Still, most of Season Two marked improvements in the character dynamics, and the addition of Ten Forward helped. At times Guinan seemed like little more than a forced guest star, but usually the character integrated fairly well within the program. The new venue allowed the characters to behave in less rigid ways and allowed them to expand naturally.

Clearly Season Two enjoyed a higher budget than did the first year, and we saw this via noticeably improved special effects. While they still have their problems, the visual effects came across as distinctly stronger and more believable. The effects during the first season were really quite terrible, whereas Season Two’s images appeared inconsistent but acceptable most of the time. In addition, the shows’ scores sounded richer and livelier. Though apparently all the music was recorded with a full orchestra, much of the time during Season One the scores sounded very synthesized and cheesy. That seemed much less prevalent during Season Two.

Both the first two seasons of Star Trek: The Next Generation suffer from poor fan reputations. However, those thoughts seem like retrospective reactions. I can’t say how I’ll feel about Season Two by the end of the year; at that time, I’ll have seen all seven years of the show and can better put the whole thng into perspective. Until then, ignorance will remain fairly blissful, as I rather enjoyed my encounters with the crew of the Enterprise during their second year.

The DVD Grades: Picture C / Audio B+ / Bonus B-

Star Trek: The Next Generation appears in an aspect ratio of 1.33:1 on these single-sided, double-layered DVDs; due to those dimensions, the image has not been enhanced for 16X9 televisions. If you saw the DVD release of TNG’s first season, you’ll largely know what to expect from the second year’s package. However, I did feel that this set offered modest but noticeable improvements in visual quality.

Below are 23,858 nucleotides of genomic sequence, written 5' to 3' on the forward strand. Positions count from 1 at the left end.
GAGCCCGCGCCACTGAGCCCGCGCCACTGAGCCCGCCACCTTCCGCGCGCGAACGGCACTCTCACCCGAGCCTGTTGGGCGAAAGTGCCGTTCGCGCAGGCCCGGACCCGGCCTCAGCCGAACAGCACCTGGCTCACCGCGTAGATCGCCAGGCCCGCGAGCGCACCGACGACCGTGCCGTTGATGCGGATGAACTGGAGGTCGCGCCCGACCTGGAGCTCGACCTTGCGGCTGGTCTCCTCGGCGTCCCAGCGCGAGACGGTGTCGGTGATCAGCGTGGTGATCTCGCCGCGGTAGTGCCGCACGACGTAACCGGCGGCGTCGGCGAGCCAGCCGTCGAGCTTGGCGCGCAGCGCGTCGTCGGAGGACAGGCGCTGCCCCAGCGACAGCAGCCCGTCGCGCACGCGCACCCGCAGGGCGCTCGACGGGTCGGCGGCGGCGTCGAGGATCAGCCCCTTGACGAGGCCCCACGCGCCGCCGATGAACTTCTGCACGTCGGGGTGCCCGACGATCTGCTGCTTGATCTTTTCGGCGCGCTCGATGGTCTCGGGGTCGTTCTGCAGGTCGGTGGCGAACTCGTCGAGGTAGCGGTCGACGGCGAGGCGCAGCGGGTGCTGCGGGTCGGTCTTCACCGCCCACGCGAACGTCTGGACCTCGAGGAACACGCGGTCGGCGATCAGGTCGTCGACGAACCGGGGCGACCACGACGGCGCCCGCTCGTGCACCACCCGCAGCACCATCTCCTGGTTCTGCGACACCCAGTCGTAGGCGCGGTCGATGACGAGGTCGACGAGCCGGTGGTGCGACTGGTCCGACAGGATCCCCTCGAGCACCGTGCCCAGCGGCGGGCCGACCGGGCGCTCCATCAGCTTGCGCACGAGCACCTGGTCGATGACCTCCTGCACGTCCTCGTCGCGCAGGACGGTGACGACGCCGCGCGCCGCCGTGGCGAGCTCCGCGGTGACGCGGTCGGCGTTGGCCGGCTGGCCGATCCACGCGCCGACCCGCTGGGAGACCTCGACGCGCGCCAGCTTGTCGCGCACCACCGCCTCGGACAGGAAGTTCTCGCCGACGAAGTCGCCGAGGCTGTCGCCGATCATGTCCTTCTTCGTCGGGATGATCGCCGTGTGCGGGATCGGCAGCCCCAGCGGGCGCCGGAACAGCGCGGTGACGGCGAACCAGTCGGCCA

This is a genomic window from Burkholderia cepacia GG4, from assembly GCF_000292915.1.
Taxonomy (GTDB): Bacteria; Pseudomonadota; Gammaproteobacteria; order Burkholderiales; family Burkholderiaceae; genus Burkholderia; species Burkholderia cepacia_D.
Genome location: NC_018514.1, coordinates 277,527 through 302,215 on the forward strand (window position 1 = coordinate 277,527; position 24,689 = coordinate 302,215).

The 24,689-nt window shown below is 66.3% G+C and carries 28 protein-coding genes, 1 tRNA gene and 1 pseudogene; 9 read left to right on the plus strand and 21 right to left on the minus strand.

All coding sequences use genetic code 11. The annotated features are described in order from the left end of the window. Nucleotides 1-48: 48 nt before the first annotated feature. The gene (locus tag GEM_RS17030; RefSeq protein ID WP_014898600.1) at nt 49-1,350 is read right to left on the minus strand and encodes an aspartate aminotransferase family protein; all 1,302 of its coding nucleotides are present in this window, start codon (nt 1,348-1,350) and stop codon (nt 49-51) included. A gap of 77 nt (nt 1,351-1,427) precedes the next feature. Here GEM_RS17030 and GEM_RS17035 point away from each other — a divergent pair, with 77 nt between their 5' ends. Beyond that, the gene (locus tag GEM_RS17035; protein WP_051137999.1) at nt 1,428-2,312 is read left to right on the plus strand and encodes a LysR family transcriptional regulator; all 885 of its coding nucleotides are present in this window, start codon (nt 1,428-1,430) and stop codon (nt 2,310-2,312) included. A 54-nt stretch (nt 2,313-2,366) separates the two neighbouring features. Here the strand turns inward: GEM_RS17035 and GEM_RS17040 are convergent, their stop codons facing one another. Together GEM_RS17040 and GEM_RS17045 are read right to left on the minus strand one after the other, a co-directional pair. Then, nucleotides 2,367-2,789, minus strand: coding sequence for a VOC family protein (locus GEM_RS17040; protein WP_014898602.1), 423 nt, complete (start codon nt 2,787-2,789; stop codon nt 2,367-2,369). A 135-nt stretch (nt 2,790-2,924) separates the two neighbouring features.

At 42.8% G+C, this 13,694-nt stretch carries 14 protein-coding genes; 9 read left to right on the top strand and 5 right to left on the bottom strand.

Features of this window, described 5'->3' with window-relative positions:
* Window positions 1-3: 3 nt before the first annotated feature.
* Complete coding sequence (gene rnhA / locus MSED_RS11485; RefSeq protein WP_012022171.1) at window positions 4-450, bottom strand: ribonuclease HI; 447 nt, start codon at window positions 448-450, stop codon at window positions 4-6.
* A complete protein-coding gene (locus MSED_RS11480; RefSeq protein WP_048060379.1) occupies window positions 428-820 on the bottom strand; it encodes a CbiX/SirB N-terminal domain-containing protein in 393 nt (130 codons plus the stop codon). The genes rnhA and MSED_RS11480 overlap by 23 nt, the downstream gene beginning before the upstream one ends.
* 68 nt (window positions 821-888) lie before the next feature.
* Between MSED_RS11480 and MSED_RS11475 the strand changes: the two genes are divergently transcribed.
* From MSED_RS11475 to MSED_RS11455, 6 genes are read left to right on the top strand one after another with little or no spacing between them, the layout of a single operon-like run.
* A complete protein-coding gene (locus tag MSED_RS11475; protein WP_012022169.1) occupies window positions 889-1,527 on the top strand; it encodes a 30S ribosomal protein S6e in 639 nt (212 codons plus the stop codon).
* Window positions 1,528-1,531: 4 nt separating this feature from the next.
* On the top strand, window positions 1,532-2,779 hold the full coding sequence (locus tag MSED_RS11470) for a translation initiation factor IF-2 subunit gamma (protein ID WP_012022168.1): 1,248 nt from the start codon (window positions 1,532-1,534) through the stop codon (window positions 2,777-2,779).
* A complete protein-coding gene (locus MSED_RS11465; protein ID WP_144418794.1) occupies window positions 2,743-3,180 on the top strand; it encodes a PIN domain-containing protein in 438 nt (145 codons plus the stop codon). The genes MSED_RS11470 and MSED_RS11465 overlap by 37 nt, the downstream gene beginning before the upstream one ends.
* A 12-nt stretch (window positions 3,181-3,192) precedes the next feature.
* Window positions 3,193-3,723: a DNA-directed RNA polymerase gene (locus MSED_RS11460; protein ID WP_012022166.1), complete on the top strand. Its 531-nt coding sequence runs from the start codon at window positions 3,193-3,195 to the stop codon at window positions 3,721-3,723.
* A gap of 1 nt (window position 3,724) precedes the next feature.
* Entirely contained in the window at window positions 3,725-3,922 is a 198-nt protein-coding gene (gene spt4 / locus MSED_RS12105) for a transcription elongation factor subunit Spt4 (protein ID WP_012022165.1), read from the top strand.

Sharpness varied. Much of the material seemed reasonably crisp and detailed, but that faltered on many occasions. Wider shots offered the biggest problems, as they often appeared somewhat soft and fuzzy. Moiré effects caused some minor shimmering at times, and I also saw periodic examples of jagged edges. Edge enhancement also created concerns. Haloes seemed noticeable much of the time, and these caused some distractions. They also appeared to contribute to the softness, as they helped render a few wide shots as less distinct than I’d expect.

While still a periodic issue, print flaws seemed a bit less heavy during Season Two. I still saw some speckles, grit, marks, grain and other debris, but these manifested themselves to a lesser degree than they did on the prior set. The defects occasionally became distracting, but they never were excessive.

Colors appeared somewhat erratic. ST:TNG didn’t offer the same breadth of hues found on the original series. That show needed to sell some color TVs, so the tones intended to make those sets irresistible to viewers. TNG didn’t need to do that, and it used a more restricted palette. At times, the colors looked nicely rich and distinct, but they also came across as dull and murky for parts of the shows, and some red light was somewhat runny. In general, the hues were acceptable but unspectacular.

Similar elements marked the black levels, which seemed reasonably deep much of the time, but they also could be a bit muddy on occasion. Shadow detail was fairly good. A few low-light sequences came across as somewhat heavy and dense, but much of the material was appropriately opaque and distinguishable.

Most of the comments above replicate what I said about Season One - so how did Season Two improve upon it? Objectively, the two seemed pretty similar, but subjectively, I simply felt that the programs appeared crisper and better-defined much of the time. Obviously most of the same concerns occurred, and some of them seemed a little stronger; I felt the edge enhancement of Season Two was slightly heavier and more intrusive. Nonetheless, the image generally came across as more stable and pleasing. Hopefully this bodes well for future packages, as I expect visual quality will get even better as the show progresses.

While I’m still not wild about the picture, the audio for Season Two continued the solid Dolby Digital 5.1 sound heard during the first year. These shows were originally mastered with Dolby Surround mixes, and the new 5.1 mixes helped broaden those nicely. The soundfields of the various shows seemed very engaging. The forward spectrum dominated, and it offered fine stereo imaging for the music as well as a strong sense of atmosphere. The front speakers provided a clear and vivid environment, and various elements like ships and phaser fire panned cleanly across the channels. Planet environments often came across nicely, as they offered lively and engaging audio.

For the most part, the surrounds offered general support of the front speakers. They showed some split-channel material at times. This occurred mainly via ship fly-bys, as crafts passed cleanly from front to rear. Otherwise, the surrounds mostly gave us a good sense of environment, and they also added musical support. The 5.1 remixes didn’t reinvent the wheel, but they opened up the tracks nicely.